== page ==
U.S. forces based in Iraq have bombed pro-Iran militia units in Syria. This is a clear sign of continuity with Trump’s US foreign policy under Joe Biden’s new presidency. Imperialism is not only a particular phase of capitalism, but also expressed by a policy of war (conventional or not) of the state at the service of financial capital and multinational monopolies.
The ‘respectable’, ‘civilised’ image cultivated by Biden’s supposedly progressive administration is designed to distinguish it from its crudely racist, fascist-sympathising predecessor. But it is not able to hide from the masses of the world that no matter the nuances of the political regime in Washington, its relations with the rest of humanity as the world’s imperialist hegemon, do not change just because the party that rules the White House changes. As Karl Marx noted nearly 150 years ago of an earlier imperialist hegemon, Britain:
“The profound hypocrisy and inherent barbarism of bourgeois civilisation lies unveiled before our eyes, moving from its home, where it assumes respectable form, to the colonies, where it goes naked’ .
The Future Results of British Rule in India, Jan 22, 1853, in New York Daily Tribune
A key feature of the world situation in the 21st Century, particularly since the financial crisis and near collapse of 2007-9, is the shaking of the equilibrium of the pillars of world capitalism, the dramatic deterioration of the power of the West and the United States. Another peculiarity of this moment, which combines with the crisis of imperialist domination is the growth of the influence of a bloc composed of dependent capitalist countries, semi-colonies and workers states, as rivals of the USA.
The aforementioned dependent capitalist powers are two former workers states, centrally Russia and China. These two great nations are supported by smaller semi-colonial countries that are also in conflict with imperialism, such as Iran and Venezuela. On this multinational front are also the two remaining deformed worker states, North Korea and Cuba. They are all the target of imperialist economic sanctions. Some, like Cuba, have been under sanctions for more than 70 years. Others, like Iran, have been under sanctions for 40 years.
” In the sphere of inter-state relations the disruption of equilibrium means war or – in a weaker form – tariff war, economic war, or blockade. Capitalism thus possesses a dynamic equilibrium, one which is always in the process of either disruption or restoration. But at the same time this equilibrium has a great power of resistance, the best proof of which is the fact that the capitalist world has not toppled to this day. ”
Leon Trotsky, Report on the World Economic Crisis and the New Tasks of the Communist International, June 1921
Key to our programme today is the defence of these opponent powers of Western imperialism against imperialist attack, and of course regarding the deformed workers states, defence of them against capitalist restoration whether from within or without. These considerations overlay our entire analysis and response to such imperialist actions.
The crisis sparked the shake-up of imperialist domination and simultaneously concentrated capital in the hands of an even smaller handful of banks, monopolies and billionaires. This concentration of power in the hands of financial capital promoted a right-wing turn in globally dominant bourgeois thinking, encouraged fascist tendencies, promoted bourgeois leaders such as Trump, Boris Johnson, Nigel Farage, Donald Trump, Narendra Modi, Jair Bolsonaro, Scott Morrison, Rodrigo Duterte, Matteo Salvini, Recep Tayyip Erdoğan, Viktor Orbán. Fascism is a watchdog of financial capital set to terrorize the proletariat in times of crisis, to force it to submit to austerity and slavery regimes. To this end, it regiments, recruits for the state forces of the enraged petit-bourgeoisie and demoralized gangs of the lumpemproletariat, human beings that financial capital itself led to despair and fury. These trends that rely on strong material bases of capital concentration have not cooled with the replacement of one or the other of these leaders.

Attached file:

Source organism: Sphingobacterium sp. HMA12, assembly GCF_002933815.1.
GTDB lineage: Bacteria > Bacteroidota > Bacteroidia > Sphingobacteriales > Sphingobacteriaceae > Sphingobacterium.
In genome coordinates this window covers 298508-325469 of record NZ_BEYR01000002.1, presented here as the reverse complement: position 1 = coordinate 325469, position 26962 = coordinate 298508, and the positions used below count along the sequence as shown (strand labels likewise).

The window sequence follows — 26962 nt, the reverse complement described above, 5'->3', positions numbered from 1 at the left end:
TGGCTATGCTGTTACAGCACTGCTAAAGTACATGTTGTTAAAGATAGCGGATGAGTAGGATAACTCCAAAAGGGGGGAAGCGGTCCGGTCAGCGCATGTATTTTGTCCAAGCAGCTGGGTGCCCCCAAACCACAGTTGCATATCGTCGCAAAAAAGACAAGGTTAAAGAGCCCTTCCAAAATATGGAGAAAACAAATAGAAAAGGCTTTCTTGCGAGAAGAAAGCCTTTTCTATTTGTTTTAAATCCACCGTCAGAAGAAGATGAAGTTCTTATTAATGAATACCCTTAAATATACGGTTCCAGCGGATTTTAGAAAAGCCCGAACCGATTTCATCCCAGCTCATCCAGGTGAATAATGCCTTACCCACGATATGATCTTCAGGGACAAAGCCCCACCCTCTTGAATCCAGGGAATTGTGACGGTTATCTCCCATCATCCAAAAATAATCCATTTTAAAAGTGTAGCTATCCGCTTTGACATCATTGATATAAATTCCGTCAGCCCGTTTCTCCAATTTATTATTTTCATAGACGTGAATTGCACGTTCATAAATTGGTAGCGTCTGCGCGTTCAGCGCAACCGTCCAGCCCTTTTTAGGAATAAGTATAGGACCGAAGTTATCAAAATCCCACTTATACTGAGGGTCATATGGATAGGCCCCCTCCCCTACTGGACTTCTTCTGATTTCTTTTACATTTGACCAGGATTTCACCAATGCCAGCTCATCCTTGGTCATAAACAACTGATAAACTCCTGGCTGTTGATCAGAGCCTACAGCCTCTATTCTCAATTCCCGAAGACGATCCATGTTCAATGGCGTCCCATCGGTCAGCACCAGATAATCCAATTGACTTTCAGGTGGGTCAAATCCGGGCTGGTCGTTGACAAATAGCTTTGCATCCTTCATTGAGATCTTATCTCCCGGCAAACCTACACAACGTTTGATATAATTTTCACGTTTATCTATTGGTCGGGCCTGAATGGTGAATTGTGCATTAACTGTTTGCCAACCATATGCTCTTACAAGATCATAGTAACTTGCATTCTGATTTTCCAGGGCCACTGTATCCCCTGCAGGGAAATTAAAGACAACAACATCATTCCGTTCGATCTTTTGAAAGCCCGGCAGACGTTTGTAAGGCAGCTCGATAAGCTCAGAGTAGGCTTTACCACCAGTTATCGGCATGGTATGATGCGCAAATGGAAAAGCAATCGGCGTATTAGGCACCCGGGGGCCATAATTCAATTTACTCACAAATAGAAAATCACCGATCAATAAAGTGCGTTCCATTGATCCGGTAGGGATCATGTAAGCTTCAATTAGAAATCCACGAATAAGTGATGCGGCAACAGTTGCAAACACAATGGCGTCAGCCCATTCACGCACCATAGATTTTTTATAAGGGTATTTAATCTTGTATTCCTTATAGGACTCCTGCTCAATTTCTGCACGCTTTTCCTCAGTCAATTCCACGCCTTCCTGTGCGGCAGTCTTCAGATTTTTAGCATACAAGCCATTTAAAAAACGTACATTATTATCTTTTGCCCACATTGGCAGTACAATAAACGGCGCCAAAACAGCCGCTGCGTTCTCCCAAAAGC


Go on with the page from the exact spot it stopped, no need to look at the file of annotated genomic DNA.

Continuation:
Iraq is in effect a US colony today. Its Prime Minister, in the latest phase of the US overlordship that has been maintained since the invasion and subjugation of 2003, is Mustafa Al-Khadami, who claims a history as a campaigner for human rights against the former regime of Saddam Hussein. But then one discovers that he is a close associate and friend of Muhammad bin Salman, the Crown Prince and de-facto ruler of Saudi Arabia, US client and close collaborator of Zionist Israel, murderer of Jamal Khashoggi, and deadly enemy of Iran. Bin Salman is waging a genocidal war against the Yemeni population and particularly the Iran-allied Shia Houthi movement, who now are leading a genuine national independence struggle against their Saudi oppressors, who act on behalf of US imperialism and Zionism.
Iraq has been rent by protest movements against corruption and occupation, the latest being the biggest since October 2019, before the Covid pandemic, which has caused huge suffering and exacerbated the plight of the populations in the entire region, including Iraq, Syria, and worst of all Yemen. This entire circumstance has led to resistance to US rule: with the Sadr movement in Iraq playing a key role, and pro-Iran Shi’a groups in Syria, such as Kataeb Hizbullah, who have been a key part of this resistance to occupation and corruption. But it goes further than a mere religious objection: these movements have class roots, though their relationship with this is complex.